Path to your HAM licence
in General..
Since you are here, you have already made the first step to the right direction...
To operate a HAM radio transmitter in Canada, you need to have a licence issued by the Government of Canada. Applications and all matters related to HAM radio are handled by Industry Canada, Spectrum Management and Telecommunications
It is worth pointing out that you do not have to pass a Morse-code exam to become a HAM Radio Operator. However, if youwish to do so, our Club offers a one-on-one tutoring to learn Morse-code. Although there are numerous operating modes -other than morse (CW)- you would be suprised to know that CW is still one of the most widely used way of making contacts. There are good technical reasons to it, but for the records here is a list of the most common modes:
CW (continuous wave) This is the traditional way of communication. The transmitter generates a signal when you depress the morse key. In doing so, you send 'dit'-s and 'dah'-s to assemble letters and words. Click here to hear a sample. What you heard was "CQ CQ DE VE3SWA VE3SWA +K" The code was sent at a rate of 20 WPM (Words Per Minute) To make life easier during a CW contact, Q-codes and abbreviations are frequently used. The meaning of those codes are translated to one's own language, so that "TNX" sent from Brazil will mean "THANK YOU" in Norway. This makes Morse-code really and truly an international language.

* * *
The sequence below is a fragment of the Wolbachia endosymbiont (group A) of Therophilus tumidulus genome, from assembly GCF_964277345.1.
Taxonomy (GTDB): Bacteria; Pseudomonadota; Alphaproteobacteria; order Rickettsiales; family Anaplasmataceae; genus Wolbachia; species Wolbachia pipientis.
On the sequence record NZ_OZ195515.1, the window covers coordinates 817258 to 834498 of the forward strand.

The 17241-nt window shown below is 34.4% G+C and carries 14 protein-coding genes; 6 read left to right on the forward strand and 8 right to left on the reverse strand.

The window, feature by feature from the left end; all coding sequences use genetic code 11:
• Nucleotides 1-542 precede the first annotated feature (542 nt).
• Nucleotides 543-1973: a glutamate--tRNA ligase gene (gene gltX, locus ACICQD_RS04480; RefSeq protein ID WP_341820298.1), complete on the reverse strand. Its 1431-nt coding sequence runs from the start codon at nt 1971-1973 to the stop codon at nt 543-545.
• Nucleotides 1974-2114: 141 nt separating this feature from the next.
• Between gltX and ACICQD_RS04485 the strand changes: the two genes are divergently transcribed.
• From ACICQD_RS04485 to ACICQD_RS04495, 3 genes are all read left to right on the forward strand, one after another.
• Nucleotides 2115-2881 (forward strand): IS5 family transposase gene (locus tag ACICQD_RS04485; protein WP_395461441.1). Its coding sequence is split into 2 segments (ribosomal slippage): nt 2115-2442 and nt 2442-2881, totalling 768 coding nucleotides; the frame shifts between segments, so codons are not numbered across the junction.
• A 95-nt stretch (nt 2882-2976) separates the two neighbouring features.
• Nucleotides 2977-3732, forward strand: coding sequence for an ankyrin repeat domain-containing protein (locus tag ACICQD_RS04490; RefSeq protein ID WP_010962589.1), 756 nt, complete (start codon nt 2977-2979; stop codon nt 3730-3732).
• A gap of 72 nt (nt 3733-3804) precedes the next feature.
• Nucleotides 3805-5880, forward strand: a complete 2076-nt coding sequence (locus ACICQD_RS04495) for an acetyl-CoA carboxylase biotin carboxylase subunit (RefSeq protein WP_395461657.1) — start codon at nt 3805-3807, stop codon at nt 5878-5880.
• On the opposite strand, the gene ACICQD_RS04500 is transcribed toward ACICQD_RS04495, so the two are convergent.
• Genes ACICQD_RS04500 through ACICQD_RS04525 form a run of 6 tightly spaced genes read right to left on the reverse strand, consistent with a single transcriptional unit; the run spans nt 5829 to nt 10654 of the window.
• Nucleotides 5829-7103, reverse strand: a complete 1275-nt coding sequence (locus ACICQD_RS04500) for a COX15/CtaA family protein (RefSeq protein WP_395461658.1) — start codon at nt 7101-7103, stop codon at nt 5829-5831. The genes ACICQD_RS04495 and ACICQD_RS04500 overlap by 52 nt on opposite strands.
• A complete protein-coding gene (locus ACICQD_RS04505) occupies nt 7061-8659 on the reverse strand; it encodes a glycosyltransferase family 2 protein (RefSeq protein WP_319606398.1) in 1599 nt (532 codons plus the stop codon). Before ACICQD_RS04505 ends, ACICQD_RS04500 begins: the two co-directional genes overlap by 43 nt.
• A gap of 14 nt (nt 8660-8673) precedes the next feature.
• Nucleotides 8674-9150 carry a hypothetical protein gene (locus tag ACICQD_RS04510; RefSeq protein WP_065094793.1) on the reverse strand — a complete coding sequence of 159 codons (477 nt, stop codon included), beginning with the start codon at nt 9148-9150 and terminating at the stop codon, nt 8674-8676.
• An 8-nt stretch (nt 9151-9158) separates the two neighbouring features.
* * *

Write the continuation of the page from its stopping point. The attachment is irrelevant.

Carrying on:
Phone. The second most popular mode. You use a microphone and talk to the other station just like you do on the telephone or internet. Of course, there are limits as to what you can say, but this is a subject you will learn on your HAM Radio Certificate course... There are different ways your radio will send your voice over the airwaves, such as: SSB, AM, FM. These refer to different modulation methods. More technical stuff on your certificate course....
Digital. This mode deserves a little more attention. In digital modes < you would use your computer's sound card and keyboard to work with your radio to produce different, very exciting possibilities.
Phase Shift Keying. A small software is installed on your PC that will handle the modulation and demodulation of the digital signal. Below is a sample you would see on your screen. (The picture is not too good, but you get the picture...)
Radio Tele Type. It is very common among HAM-s and is widely used all over the world. Originally the RTTY used an actual typewriter with an electrical motor in it; it was rather noisy. The shaft of the motor had a mechanical encoder that opened or closed 5 switches in a certain combination that represented a key you pressed on the typewriter. Nowadays it is all done electronically in your computer.
Do not worry, nowadays it is all done electronically in your PC, no noise...! You just type on your keyboard and the rest is done by the software.
This mode provides error-free communications by sending a small packet of information with a check bit. If a receiving station detects an error, it requests that the packet be sent again. It is repeated until it all 'cheks out' See a screenshot below.
SSTV and FSTV. (Slow/Fast Scan TV) As the name indicates, in this mode you can transmit an image. The TV mode requires a relatively wide bandwidth. On short waves we can only transmit a still image, most common is the image of the station with the operator. On high frequencies -VHF and UHF- a moving image can be transmitted.
PSK31
RTTY
Packet
Radio
SSTV
FSTV